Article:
I performed a similar 'normalization' to 600 pass blocking snaps for all NFL O-linemen who played at least 25% of their teams' total snaps. This is what the average NFL line gave up in total pressure in 2010, based on 600 pass blocking snaps:

NFL Avg. 2010
Sacks 6.2 3.1 1.8 3.3 6.0
QB Hits 7.5 4.3 2.8 3.9 6.2
QB Pressures 37.9 18.9 12.5 18.7 30.8

The pressure is bigger from the outside, no big surprise there, but I was a little surprised to see that the pressure from the left is about on par with the pressure from the right. I always thought that O-lines and QBs were more susceptible to pressure from the left- or blind side. Perhaps there are more left-handed QBs in the league who balance that out, perhaps it's that teams tend to put their best athletes at LT to counter this threat, perhaps my assumption was simply wrong - no matter, it's the way it is.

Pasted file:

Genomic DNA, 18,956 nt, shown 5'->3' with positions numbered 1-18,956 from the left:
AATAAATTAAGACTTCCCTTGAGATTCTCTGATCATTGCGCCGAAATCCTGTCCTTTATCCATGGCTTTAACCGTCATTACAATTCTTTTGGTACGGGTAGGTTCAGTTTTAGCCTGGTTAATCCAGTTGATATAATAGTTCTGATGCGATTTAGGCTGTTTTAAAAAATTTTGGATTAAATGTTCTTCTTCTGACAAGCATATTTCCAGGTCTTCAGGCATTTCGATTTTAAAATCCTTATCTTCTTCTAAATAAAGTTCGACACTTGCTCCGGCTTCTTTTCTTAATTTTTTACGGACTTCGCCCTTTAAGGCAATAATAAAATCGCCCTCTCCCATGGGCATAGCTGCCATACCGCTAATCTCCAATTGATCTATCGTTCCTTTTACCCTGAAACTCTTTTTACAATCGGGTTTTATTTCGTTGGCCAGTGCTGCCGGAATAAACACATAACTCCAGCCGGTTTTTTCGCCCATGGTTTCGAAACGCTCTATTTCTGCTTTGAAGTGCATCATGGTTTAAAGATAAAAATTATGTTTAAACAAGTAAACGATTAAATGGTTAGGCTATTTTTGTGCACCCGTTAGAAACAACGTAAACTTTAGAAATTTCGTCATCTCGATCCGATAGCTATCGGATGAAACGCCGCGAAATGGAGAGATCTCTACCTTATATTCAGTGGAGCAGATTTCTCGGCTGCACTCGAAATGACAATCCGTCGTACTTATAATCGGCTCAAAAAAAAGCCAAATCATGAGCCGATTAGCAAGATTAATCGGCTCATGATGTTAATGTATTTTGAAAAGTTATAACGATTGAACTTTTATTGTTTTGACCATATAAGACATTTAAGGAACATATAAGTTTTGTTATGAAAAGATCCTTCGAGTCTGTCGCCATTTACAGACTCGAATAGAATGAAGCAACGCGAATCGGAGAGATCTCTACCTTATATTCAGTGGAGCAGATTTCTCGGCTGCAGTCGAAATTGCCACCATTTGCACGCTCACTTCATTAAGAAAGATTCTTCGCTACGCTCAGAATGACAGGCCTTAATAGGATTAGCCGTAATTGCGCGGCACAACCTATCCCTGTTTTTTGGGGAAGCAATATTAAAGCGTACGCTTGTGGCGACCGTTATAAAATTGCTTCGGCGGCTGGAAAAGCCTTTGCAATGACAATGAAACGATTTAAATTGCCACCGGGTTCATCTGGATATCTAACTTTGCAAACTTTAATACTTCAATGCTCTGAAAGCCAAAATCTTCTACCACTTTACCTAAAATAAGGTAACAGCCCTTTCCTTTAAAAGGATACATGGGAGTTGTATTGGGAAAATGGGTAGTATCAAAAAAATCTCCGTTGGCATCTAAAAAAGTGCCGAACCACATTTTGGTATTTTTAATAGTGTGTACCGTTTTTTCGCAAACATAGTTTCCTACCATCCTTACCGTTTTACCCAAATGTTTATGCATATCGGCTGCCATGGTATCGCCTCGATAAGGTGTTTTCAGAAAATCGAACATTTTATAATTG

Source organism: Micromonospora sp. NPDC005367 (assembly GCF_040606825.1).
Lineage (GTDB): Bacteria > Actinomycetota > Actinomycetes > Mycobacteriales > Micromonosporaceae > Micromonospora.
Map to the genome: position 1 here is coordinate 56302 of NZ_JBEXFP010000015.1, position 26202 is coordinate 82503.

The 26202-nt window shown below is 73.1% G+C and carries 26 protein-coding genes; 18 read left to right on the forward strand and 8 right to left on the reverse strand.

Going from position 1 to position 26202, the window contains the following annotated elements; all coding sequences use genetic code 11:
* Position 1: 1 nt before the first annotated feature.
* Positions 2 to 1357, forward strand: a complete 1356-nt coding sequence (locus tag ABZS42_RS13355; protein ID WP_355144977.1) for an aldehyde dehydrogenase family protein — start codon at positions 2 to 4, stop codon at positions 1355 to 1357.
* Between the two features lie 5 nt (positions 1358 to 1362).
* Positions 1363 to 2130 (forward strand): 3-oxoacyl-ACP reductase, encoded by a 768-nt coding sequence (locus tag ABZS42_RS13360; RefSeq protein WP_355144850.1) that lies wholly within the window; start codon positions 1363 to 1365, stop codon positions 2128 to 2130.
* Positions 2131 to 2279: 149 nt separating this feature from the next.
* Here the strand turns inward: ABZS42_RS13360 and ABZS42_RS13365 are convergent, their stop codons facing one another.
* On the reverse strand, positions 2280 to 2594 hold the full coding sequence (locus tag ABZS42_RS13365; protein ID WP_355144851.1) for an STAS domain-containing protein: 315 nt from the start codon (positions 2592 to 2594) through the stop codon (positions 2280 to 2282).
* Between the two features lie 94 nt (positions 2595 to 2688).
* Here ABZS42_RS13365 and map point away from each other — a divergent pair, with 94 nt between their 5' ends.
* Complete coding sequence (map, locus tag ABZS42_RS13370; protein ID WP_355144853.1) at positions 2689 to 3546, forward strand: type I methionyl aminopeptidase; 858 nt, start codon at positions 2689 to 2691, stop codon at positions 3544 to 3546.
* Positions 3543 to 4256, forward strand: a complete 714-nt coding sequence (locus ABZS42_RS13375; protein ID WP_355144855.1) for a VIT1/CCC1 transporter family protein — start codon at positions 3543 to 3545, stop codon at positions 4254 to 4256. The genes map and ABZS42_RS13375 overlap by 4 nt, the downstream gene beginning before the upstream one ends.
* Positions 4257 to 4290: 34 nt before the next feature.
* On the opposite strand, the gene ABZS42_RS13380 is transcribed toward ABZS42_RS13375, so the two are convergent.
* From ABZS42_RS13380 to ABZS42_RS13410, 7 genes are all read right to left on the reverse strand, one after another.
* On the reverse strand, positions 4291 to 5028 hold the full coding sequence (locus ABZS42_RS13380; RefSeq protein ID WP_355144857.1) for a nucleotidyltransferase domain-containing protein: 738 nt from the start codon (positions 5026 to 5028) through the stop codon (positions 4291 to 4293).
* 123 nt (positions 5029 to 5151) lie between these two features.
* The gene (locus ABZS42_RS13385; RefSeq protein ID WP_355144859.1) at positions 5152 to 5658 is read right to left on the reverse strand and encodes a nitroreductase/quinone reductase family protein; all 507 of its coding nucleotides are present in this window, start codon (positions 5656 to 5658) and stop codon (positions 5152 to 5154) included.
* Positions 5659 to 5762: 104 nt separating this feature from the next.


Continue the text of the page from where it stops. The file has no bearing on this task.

Now that we've established the baseline, or 'average' for these splash plays, let's have a look at how the Cowboys linemen compare. Note on the color scheme: red is worse than the NFL average at the position, yellow is up to 20% better than the NFL average while green is more than 20% better than the NFL average at the position.

Free Kosier Gurode Davis Colombo
Sacks 4.5 1.2 0.9 4.6 6.8
QB Hits 6.3 2.4 1.8 0.9 10.7
QB Pressures 18.9 17.0 7.2 14.8 39.0